Home Specific Projects Kansas City, MO Publications Article—"Pioneer Work of George E. Kessler Is Recalled Here by City Planners"
  • JoomlaWorks Simple Image Rotator
  • JoomlaWorks Simple Image Rotator
  • JoomlaWorks Simple Image Rotator
Article—"Pioneer Work of George E. Kessler Is Recalled Here by City Planners" PDF Print E-mail

Kansas City Times, March 31, 1955

Kansas City Was Birthplace in 1917 of Institute Whose Founders Included Famed Landscape Architect-Won Distinction for City and Himself with Early Designs for Park and Boulevard System, Prompted by William Rockhill Nelson

By Don Roth ( A Member of The Star Staff)       The opening today of the 3-day conference of the American Institute of Planners is a return home for this organization, founded in 1917 in Kansas City.

      Members of the Institute are technical men in all parts of the country, who couple training and foresight to prevent cities from becoming a monotony of brick and stone, devoid of verdure. Their organization got its start here because Kansas City was a pioneer in city planning. The city's foresight, and early progress in that field stemmed largely from the work of one man, George E. Kessler; and he, in turn, had been given the opportunity because of the efforts of William Rockhill Nelson, founder of The Star.

      Kessler was one of the founders of the planners' institute in 1917. He was by then a nationally recognized leader in the field, having gone far since he started with the beautification of Kansas City's west bluff in 1892.

      Kessler was born in Frankenhausen, German. He came to this country as a boy and later returned to Germany for Education in Engineering and other studies.

A Cliff of Squatters' Shacks  

     Colonel Nelson first had pointed up the need for parks and boulevards in an editorial several months after The Star was founded in 1880. He kept pounding away on the subject. In 1892 he met George Kessler, a struggling young landscape architect trying to get a start at Merriam. He invited the young man to submit a sketch for beautification of the west bluff, then lined with squatters' shacks.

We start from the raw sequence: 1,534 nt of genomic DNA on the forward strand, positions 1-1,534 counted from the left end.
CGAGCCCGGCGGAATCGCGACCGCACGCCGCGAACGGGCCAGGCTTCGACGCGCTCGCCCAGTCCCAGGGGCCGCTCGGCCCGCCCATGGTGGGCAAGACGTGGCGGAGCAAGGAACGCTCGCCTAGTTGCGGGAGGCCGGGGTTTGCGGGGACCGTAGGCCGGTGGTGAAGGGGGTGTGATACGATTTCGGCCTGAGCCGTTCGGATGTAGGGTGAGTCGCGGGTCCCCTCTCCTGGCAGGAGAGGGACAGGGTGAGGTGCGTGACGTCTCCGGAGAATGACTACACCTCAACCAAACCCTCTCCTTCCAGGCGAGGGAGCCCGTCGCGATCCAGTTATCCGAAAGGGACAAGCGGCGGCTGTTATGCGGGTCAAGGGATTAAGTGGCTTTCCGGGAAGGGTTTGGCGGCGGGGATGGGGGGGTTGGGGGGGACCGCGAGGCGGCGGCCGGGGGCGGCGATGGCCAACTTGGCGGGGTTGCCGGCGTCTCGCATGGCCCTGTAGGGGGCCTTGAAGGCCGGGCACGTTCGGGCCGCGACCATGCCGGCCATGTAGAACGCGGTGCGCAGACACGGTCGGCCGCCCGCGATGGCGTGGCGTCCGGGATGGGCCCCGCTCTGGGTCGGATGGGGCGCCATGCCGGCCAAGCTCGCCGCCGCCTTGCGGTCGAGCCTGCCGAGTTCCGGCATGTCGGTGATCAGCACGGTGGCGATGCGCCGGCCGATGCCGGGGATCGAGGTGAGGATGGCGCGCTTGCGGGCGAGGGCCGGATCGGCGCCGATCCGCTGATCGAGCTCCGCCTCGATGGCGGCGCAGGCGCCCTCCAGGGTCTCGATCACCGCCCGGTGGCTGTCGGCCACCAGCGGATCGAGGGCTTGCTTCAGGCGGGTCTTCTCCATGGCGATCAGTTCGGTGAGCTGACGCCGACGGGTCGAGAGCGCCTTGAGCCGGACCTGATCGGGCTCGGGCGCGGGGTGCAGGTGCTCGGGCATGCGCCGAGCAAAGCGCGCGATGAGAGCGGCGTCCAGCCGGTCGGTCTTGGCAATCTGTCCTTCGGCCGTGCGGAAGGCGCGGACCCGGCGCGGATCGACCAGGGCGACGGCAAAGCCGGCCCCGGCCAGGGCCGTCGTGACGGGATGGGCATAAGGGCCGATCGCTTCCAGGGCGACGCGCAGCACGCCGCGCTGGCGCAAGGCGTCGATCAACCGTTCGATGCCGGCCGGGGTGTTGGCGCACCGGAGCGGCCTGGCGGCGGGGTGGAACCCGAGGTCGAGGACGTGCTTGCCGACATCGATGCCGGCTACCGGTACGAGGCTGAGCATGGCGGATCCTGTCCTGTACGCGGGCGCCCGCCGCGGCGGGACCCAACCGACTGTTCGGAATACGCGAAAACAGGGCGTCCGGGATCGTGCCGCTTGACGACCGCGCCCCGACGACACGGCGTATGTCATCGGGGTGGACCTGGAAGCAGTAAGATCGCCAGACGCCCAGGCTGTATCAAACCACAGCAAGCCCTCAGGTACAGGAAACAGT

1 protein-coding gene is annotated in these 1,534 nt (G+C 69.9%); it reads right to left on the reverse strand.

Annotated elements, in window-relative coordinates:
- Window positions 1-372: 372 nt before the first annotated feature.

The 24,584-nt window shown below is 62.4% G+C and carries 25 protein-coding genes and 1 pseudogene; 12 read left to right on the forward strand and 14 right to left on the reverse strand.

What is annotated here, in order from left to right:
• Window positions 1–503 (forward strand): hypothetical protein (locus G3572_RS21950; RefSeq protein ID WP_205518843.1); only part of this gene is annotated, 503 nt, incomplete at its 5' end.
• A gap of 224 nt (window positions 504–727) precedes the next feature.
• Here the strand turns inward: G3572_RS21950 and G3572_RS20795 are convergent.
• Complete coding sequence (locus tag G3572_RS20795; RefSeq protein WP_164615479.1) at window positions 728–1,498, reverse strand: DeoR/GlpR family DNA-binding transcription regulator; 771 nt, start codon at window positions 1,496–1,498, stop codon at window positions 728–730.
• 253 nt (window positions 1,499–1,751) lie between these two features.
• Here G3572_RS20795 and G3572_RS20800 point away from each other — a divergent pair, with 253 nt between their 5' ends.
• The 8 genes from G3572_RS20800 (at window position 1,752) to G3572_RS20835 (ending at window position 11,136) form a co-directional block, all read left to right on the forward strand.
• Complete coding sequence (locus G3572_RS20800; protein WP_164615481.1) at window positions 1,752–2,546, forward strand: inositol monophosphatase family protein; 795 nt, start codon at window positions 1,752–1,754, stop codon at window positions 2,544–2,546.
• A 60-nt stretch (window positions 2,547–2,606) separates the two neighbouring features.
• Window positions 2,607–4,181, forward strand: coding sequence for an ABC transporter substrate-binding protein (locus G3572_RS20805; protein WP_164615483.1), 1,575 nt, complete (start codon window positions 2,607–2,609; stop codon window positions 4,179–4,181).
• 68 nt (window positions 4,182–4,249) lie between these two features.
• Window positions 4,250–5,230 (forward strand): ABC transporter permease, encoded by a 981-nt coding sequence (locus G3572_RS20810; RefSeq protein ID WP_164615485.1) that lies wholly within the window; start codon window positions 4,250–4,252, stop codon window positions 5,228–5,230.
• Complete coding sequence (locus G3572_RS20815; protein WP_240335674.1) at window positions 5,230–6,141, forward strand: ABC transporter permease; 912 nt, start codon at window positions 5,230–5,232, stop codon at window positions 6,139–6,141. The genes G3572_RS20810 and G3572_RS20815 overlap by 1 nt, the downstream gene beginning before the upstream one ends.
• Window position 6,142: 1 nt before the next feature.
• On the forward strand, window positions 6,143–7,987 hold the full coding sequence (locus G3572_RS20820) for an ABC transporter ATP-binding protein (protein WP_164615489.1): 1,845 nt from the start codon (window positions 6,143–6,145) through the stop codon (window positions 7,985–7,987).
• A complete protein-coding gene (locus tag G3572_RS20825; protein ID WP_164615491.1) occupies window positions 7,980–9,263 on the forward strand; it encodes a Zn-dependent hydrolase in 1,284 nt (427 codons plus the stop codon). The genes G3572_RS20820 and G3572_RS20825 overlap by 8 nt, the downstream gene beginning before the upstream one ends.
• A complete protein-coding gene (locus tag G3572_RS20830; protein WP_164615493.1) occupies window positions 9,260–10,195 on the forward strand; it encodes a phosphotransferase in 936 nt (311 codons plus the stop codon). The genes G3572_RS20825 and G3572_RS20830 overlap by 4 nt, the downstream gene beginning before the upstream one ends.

In 1892, too, the first Kansas City park board was named by Mayor Benjamin Holmes. The members were: A. R. Meyer, S. B. Armour, Adriance Van Brunt, William C. Glass and Louis Hammerslough. George Kessler was hired as consultant. That was the start for Kessler of an association of thirty years with the park and boulevard system of Kansas City.

      It was Nelson who put Kessler to work on the West Bluff beautification in 1892. In 1895 a political campaign with the slogan, "Make Kansas City a Good Place to Live In," succeeded in the passage of an amendment to the charter to permit work on a park system. And the work actually started, under the masterful hand of Kessler.

      In 1895 Independence avenue was built to conform to boulevard specifications. In 1896 and 1897 Gladstone was completed, from grading to paving. In 1898 work was started on the Paseo from Ninth street to Seventeenth street. It was completed in the fall of 1899. Shortly afterwards, construction started on Cliff drive in North Terrace park and Penn Valley park and Benton boulevard.

Obstructionists Organized

      Meanwhile, large property owners had banded together and were putting up a fight against park and boulevard expansion, since they feared a special property tax. A Missouri Supreme court decision in 1898 finally defeated the opposition in a case regarding condemnation proceedings of 200 acres in North Terrace park.